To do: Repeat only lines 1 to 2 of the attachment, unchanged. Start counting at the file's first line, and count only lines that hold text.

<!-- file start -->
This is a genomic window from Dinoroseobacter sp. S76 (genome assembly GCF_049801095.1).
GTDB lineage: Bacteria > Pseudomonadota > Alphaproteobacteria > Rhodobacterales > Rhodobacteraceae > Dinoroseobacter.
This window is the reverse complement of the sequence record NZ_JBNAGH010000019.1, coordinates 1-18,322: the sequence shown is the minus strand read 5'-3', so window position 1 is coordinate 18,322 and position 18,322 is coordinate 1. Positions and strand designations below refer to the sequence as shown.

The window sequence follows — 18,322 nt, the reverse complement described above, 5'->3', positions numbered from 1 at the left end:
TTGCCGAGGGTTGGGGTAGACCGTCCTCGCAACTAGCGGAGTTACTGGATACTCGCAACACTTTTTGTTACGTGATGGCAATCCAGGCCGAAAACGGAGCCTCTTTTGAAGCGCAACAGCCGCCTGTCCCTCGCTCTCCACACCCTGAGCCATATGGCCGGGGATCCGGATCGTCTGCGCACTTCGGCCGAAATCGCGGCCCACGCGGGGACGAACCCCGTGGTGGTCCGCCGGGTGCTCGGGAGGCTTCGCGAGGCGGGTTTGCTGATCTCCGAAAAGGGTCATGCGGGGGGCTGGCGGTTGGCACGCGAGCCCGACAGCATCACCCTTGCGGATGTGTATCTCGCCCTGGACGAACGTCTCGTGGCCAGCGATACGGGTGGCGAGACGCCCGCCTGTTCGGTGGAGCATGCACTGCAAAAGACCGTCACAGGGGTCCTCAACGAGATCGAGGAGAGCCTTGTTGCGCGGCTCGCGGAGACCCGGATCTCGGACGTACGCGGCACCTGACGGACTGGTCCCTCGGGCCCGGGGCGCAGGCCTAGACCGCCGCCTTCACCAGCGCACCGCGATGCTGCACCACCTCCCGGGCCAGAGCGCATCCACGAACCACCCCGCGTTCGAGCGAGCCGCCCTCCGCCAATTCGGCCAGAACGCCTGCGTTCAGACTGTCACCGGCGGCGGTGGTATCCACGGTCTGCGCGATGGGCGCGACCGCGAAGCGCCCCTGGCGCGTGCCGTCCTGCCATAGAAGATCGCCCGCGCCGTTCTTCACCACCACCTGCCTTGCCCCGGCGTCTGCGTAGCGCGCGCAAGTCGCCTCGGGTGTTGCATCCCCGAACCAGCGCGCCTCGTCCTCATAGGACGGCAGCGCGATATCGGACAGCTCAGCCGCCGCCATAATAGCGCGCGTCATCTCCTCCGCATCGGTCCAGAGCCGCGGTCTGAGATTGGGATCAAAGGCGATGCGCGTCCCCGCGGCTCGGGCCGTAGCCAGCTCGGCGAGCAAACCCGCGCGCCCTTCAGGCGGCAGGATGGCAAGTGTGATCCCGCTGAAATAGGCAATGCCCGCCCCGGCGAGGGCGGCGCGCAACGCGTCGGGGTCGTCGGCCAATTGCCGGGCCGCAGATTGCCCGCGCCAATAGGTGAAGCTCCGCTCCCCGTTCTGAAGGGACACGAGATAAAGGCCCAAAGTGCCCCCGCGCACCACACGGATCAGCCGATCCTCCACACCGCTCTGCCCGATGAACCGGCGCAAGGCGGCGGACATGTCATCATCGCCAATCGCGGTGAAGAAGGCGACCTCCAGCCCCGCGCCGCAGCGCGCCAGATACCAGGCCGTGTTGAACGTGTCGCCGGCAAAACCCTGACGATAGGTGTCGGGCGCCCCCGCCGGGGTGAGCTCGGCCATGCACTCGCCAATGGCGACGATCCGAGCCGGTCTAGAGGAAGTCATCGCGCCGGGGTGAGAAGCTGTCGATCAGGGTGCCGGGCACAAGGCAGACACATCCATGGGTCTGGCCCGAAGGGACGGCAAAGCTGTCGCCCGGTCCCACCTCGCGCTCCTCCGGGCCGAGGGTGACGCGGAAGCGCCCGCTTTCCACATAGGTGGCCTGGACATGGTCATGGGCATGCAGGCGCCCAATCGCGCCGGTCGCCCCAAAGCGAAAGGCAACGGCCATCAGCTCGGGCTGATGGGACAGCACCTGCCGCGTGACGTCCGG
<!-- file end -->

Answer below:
This is a genomic window from Dinoroseobacter sp. S76 (genome assembly GCF_049801095.1).
GTDB lineage: Bacteria > Pseudomonadota > Alphaproteobacteria > Rhodobacterales > Rhodobacteraceae > Dinoroseobacter.